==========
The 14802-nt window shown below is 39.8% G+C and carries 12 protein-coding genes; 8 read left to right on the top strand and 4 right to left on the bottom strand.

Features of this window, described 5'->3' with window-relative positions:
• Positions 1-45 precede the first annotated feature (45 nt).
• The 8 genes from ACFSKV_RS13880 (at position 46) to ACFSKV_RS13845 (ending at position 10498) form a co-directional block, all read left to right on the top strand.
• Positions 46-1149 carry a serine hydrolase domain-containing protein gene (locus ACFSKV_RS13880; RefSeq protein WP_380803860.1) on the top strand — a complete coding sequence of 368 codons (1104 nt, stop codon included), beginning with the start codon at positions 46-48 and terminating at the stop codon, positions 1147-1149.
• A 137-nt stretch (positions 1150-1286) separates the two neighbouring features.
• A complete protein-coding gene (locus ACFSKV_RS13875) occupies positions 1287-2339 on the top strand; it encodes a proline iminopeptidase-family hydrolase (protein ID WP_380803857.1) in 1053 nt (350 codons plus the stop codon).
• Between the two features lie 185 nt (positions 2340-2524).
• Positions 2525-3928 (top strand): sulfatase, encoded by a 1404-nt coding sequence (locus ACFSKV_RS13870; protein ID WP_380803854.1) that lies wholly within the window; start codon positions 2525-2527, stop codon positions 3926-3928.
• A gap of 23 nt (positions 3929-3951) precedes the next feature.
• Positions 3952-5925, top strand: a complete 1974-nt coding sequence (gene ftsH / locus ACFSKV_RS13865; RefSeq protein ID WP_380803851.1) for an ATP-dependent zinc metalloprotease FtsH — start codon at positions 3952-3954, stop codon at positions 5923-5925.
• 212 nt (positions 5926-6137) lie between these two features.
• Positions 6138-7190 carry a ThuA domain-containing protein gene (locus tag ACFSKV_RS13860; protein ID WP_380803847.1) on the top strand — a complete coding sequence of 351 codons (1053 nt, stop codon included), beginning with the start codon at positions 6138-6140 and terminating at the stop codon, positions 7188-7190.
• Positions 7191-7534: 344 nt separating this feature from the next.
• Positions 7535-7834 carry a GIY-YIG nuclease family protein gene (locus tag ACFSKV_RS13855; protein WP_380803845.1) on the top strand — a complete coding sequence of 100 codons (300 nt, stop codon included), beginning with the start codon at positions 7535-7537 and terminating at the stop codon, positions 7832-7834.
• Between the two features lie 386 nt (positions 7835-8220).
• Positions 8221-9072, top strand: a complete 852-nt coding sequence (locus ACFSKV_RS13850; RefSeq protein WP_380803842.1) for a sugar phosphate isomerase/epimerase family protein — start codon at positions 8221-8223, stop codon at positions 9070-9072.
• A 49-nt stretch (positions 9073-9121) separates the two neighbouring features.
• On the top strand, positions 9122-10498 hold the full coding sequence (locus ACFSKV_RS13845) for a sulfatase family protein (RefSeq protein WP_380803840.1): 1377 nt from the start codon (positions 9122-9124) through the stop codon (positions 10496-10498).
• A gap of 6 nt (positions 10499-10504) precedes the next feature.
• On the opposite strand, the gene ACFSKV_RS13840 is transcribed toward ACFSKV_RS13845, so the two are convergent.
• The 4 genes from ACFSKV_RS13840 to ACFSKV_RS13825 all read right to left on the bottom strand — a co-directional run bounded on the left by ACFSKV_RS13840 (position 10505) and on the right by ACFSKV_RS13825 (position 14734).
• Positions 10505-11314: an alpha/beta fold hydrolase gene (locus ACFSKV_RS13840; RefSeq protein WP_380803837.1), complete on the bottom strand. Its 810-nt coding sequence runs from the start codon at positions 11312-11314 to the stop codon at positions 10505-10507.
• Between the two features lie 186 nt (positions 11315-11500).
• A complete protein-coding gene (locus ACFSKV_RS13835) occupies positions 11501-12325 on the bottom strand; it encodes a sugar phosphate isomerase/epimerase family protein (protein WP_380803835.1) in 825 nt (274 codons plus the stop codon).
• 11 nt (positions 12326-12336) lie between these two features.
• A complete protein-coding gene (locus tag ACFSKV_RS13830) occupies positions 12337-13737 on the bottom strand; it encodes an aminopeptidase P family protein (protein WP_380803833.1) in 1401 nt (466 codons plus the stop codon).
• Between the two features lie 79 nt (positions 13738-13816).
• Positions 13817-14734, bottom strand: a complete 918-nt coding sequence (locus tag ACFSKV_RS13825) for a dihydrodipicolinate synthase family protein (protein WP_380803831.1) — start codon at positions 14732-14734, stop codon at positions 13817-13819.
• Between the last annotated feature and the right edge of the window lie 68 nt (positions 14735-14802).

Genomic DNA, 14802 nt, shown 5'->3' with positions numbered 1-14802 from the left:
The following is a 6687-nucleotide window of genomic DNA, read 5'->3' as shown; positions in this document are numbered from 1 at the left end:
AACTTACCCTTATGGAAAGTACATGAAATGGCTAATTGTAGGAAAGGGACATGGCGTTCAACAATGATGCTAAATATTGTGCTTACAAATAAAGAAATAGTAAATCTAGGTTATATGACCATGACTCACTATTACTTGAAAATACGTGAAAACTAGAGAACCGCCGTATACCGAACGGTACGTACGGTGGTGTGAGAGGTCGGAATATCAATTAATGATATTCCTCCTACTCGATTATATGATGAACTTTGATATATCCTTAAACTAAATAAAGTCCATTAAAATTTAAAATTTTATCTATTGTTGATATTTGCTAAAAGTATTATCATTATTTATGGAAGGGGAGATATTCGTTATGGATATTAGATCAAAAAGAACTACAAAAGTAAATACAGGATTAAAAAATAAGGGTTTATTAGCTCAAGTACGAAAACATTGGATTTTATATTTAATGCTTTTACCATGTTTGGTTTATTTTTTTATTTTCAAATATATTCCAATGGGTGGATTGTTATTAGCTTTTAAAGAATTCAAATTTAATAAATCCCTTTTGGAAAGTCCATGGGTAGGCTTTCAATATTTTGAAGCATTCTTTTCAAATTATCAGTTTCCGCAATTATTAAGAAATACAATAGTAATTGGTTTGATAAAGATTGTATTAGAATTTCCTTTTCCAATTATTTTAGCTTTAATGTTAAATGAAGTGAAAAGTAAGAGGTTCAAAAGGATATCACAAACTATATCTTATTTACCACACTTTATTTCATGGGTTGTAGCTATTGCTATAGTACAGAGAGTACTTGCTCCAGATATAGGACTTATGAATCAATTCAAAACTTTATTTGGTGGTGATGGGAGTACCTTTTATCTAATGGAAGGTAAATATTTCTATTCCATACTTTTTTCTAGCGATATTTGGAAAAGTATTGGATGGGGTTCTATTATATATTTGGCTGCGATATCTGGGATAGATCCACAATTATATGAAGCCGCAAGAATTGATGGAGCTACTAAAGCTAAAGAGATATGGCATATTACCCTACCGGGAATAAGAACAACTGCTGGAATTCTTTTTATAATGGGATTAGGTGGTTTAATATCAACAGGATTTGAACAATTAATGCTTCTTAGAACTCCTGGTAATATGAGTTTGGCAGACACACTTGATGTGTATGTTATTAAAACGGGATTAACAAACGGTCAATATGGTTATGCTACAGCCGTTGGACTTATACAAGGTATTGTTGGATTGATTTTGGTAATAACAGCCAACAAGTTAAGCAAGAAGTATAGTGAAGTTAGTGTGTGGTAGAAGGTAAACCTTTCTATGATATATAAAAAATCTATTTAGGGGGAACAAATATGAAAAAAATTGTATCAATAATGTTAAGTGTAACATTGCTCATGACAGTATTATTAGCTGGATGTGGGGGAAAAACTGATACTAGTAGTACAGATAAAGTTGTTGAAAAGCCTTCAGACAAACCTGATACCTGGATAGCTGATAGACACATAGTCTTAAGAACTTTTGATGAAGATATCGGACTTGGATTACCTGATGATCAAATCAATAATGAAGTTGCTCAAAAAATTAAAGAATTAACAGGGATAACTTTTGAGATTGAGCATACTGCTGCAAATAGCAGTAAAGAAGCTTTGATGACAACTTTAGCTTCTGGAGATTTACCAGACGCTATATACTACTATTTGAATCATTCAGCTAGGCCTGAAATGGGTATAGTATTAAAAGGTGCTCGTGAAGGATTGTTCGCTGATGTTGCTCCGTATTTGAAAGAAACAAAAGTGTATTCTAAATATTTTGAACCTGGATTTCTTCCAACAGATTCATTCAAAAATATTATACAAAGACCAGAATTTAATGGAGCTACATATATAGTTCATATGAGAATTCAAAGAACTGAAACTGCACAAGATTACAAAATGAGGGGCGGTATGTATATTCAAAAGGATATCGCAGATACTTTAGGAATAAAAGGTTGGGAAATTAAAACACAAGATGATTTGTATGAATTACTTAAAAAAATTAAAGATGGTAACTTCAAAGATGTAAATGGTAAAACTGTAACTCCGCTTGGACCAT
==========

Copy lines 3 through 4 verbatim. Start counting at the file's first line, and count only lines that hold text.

• Positions 1-45 precede the first annotated feature (45 nt).
• The 8 genes from ACFSKV_RS13880 (at position 46) to ACFSKV_RS13845 (ending at position 10498) form a co-directional block, all read left to right on the top strand.